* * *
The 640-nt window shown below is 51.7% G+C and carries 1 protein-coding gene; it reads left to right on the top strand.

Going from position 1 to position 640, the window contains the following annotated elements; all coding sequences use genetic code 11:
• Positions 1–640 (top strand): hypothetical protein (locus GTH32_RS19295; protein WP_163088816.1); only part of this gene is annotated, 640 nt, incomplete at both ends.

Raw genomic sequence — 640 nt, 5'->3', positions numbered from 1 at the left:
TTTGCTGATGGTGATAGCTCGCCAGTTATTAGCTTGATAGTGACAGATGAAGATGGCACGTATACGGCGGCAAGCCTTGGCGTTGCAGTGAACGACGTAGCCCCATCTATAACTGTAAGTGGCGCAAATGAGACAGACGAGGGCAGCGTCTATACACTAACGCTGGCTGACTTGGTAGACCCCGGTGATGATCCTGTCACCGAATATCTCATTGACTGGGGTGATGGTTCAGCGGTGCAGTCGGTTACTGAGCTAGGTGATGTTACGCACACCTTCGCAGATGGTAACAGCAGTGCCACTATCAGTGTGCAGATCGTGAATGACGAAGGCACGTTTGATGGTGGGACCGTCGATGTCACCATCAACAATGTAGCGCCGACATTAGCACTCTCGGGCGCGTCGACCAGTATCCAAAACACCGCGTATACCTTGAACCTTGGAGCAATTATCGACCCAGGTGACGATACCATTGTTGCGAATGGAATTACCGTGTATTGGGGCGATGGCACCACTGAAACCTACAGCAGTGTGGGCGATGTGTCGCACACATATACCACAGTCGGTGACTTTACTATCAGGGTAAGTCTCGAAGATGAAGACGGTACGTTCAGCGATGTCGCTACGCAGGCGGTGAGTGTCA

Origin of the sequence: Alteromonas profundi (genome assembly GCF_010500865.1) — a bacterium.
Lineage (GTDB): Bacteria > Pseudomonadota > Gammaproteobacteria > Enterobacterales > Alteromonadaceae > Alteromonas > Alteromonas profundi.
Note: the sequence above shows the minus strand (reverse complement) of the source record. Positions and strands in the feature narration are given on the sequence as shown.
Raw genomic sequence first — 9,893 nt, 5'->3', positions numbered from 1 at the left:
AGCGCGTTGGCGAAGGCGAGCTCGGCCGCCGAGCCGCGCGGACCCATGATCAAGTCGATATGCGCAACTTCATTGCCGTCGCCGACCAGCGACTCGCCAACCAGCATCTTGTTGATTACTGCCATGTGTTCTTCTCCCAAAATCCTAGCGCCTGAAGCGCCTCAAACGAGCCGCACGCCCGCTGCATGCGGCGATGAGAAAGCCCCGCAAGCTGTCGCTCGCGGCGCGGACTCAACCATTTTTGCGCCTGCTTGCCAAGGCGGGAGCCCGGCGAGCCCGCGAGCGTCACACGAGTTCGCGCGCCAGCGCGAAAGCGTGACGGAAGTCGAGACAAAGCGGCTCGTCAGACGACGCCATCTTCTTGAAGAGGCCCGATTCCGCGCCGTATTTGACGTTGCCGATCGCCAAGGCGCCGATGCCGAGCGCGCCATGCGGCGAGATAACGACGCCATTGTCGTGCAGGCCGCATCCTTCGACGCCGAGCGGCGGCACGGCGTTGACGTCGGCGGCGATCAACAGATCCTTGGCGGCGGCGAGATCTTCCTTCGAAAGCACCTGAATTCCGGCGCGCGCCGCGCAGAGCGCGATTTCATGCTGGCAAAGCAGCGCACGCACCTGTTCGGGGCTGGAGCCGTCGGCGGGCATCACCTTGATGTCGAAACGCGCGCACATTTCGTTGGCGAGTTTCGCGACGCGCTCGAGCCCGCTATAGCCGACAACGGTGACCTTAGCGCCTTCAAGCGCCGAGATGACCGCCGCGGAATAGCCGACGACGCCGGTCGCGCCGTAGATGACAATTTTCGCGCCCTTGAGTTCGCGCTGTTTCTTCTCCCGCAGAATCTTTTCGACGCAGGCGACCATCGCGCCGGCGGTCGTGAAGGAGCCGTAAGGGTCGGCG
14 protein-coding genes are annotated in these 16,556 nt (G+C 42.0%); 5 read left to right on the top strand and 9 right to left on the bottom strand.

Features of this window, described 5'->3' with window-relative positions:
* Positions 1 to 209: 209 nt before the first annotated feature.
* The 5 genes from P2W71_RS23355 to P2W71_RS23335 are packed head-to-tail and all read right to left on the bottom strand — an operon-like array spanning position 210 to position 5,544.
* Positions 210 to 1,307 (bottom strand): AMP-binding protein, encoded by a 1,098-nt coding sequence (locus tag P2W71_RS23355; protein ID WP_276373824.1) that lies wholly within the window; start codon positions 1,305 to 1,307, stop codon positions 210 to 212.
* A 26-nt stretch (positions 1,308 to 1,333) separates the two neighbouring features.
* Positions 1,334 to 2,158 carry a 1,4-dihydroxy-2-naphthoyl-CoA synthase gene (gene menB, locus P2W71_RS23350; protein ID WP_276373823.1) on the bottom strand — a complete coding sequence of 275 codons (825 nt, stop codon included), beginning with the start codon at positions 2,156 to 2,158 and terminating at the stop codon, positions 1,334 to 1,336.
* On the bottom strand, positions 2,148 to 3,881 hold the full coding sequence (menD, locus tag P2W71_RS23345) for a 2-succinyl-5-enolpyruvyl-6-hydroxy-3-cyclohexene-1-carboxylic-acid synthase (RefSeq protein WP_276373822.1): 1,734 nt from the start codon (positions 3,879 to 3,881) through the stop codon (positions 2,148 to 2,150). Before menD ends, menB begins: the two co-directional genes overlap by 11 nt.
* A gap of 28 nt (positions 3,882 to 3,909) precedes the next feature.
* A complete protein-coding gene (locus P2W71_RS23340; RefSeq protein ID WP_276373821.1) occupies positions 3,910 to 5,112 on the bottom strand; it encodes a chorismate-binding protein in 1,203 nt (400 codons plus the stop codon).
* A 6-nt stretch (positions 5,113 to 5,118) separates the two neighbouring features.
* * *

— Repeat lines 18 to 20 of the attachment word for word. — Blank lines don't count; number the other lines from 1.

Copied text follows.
* On the bottom strand, positions 2,148 to 3,881 hold the full coding sequence (menD, locus tag P2W71_RS23345) for a 2-succinyl-5-enolpyruvyl-6-hydroxy-3-cyclohexene-1-carboxylic-acid synthase (RefSeq protein WP_276373822.1): 1,734 nt from the start codon (positions 3,879 to 3,881) through the stop codon (positions 2,148 to 2,150). Before menD ends, menB begins: the two co-directional genes overlap by 11 nt.
* A gap of 28 nt (positions 3,882 to 3,909) precedes the next feature.
* A complete protein-coding gene (locus P2W71_RS23340; RefSeq protein ID WP_276373821.1) occupies positions 3,910 to 5,112 on the bottom strand; it encodes a chorismate-binding protein in 1,203 nt (400 codons plus the stop codon).